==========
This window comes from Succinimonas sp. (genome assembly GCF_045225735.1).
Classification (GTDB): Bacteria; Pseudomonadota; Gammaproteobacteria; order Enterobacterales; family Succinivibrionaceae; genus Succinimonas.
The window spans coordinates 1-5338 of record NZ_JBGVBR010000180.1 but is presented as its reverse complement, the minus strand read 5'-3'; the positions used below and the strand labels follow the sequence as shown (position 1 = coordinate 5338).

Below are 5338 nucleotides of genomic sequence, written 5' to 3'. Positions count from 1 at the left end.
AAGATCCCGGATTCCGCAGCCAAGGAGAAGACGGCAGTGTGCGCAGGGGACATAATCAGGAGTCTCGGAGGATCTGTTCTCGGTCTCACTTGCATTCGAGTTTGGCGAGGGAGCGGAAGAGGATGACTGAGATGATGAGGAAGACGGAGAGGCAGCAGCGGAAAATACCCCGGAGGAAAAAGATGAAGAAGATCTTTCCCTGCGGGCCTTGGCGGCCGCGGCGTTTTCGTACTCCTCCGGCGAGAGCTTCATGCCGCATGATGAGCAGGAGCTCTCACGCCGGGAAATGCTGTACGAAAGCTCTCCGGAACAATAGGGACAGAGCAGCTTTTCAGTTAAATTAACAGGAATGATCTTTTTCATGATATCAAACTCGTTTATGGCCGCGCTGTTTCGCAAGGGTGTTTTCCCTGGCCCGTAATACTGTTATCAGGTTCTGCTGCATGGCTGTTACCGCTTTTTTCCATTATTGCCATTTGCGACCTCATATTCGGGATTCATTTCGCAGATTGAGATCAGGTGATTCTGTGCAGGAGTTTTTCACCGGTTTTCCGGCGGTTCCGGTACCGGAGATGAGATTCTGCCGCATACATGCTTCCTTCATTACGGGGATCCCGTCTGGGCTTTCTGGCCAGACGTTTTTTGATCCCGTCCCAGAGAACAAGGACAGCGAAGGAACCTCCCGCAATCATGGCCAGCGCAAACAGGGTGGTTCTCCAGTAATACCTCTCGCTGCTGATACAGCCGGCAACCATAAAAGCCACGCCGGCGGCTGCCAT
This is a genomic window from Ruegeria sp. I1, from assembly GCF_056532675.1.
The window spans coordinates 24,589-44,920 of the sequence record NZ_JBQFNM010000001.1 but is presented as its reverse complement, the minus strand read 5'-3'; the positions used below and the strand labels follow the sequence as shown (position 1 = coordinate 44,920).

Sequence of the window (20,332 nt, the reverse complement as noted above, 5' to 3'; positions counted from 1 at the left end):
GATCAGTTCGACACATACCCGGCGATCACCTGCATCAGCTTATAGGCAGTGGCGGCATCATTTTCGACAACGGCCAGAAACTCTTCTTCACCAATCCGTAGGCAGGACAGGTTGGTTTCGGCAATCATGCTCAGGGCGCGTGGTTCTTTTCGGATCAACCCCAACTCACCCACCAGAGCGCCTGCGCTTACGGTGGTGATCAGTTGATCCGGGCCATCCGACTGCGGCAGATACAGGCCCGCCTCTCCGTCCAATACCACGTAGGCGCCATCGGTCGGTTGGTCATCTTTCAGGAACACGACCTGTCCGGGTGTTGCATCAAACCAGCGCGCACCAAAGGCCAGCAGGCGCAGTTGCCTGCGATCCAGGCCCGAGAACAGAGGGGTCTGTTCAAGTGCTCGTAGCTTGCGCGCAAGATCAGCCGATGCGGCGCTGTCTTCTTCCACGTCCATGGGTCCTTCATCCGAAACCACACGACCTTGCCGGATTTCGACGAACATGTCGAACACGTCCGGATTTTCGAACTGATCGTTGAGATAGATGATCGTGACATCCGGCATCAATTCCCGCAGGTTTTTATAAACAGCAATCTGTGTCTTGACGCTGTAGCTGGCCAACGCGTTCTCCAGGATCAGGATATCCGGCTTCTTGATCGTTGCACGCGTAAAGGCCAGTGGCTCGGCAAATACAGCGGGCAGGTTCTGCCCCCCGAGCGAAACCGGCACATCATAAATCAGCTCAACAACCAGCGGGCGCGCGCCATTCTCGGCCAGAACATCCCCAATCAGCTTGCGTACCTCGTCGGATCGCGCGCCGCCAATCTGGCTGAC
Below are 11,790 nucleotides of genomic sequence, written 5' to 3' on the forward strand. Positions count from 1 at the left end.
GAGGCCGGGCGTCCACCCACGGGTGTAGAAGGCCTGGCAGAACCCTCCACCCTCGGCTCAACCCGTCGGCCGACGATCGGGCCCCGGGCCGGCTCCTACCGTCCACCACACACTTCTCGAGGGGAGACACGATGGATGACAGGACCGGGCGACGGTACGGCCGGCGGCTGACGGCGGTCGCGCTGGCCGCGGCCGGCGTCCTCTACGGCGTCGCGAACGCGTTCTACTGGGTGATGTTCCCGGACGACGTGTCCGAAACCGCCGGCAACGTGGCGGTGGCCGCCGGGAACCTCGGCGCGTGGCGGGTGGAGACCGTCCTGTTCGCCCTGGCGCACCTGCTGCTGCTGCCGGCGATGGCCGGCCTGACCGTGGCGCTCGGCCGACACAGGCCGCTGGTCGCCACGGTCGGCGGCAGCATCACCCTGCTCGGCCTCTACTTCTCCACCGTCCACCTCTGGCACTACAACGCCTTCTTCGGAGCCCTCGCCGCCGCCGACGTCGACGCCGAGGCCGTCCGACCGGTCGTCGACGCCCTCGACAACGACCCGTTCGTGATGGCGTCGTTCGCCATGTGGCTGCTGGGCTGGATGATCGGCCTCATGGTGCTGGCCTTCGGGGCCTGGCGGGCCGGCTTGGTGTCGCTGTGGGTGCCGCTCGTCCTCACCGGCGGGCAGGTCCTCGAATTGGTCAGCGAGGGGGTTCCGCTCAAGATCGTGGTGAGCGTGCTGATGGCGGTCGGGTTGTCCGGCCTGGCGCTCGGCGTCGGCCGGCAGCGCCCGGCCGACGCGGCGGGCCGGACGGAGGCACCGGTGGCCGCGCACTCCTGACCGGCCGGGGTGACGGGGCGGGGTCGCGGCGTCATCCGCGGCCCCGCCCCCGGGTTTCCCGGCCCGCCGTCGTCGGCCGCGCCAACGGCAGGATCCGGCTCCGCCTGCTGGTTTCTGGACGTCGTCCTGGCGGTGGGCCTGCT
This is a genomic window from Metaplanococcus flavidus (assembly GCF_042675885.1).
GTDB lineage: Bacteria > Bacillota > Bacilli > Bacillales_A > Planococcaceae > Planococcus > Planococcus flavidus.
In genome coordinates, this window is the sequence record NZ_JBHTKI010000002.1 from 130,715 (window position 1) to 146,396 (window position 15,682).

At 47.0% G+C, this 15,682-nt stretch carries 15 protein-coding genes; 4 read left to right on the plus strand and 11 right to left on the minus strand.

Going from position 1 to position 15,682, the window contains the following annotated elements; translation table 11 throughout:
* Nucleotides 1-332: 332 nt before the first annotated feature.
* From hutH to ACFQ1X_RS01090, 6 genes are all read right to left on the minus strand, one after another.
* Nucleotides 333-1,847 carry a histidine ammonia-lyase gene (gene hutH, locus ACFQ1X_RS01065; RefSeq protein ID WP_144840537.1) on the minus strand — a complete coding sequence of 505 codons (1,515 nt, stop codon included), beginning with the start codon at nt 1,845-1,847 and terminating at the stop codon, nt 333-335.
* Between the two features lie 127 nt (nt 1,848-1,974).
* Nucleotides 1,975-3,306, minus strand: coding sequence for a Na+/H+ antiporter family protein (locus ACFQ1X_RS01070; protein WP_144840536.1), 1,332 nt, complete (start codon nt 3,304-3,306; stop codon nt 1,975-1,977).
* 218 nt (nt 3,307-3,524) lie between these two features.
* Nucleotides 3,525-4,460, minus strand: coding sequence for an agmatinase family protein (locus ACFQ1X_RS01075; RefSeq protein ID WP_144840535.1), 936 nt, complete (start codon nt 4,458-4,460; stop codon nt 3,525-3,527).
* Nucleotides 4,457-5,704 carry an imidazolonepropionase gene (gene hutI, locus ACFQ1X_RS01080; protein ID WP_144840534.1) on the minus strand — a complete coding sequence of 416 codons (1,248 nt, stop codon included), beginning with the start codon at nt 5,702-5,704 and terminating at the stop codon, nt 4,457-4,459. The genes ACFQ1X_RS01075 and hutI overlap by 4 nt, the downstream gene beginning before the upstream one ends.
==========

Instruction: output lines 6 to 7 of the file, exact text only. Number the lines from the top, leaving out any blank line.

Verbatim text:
This is a genomic window from Ruegeria sp. I1, from assembly GCF_056532675.1.
The window spans coordinates 24,589-44,920 of the sequence record NZ_JBQFNM010000001.1 but is presented as its reverse complement, the minus strand read 5'-3'; the positions used below and the strand labels follow the sequence as shown (position 1 = coordinate 44,920).